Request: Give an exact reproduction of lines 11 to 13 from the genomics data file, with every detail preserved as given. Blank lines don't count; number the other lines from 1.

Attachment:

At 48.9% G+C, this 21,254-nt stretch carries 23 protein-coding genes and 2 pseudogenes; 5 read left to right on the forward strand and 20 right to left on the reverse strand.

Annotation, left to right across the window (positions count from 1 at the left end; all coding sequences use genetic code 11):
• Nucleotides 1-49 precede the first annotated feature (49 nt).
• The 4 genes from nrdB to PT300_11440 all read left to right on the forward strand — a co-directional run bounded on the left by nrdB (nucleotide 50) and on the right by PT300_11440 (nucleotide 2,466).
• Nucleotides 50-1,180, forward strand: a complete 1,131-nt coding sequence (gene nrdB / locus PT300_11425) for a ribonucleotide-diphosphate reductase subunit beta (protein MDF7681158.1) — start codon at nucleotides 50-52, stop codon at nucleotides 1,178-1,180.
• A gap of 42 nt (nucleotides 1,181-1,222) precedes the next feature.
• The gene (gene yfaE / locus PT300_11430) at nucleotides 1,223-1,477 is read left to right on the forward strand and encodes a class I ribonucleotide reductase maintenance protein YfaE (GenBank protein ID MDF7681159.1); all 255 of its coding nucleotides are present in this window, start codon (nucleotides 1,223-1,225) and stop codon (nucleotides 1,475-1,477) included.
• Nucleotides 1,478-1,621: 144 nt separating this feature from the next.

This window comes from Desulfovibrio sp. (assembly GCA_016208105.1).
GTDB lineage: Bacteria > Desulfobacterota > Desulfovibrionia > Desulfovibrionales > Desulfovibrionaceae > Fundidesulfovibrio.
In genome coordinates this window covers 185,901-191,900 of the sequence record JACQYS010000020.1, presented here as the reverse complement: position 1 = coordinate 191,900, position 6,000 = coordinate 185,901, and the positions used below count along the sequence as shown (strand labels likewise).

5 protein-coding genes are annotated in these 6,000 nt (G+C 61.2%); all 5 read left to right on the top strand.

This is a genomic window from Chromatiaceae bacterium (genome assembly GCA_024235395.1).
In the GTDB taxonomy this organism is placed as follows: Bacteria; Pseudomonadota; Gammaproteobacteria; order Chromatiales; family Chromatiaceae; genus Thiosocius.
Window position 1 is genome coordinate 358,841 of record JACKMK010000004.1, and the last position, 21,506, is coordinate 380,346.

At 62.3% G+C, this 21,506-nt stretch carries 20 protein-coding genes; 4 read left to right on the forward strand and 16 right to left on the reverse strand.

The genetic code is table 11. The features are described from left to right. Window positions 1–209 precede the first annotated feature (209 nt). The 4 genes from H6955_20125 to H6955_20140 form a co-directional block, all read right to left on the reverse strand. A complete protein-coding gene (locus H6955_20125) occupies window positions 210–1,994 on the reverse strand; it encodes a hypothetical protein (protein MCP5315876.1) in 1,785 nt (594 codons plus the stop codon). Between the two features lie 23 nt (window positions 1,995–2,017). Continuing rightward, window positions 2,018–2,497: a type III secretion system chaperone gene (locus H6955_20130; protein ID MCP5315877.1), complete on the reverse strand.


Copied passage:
In genome coordinates this window covers 185,901-191,900 of the sequence record JACQYS010000020.1, presented here as the reverse complement: position 1 = coordinate 191,900, position 6,000 = coordinate 185,901, and the positions used below count along the sequence as shown (strand labels likewise).

5 protein-coding genes are annotated in these 6,000 nt (G+C 61.2%); all 5 read left to right on the top strand.

This is a genomic window from Chromatiaceae bacterium (genome assembly GCA_024235395.1).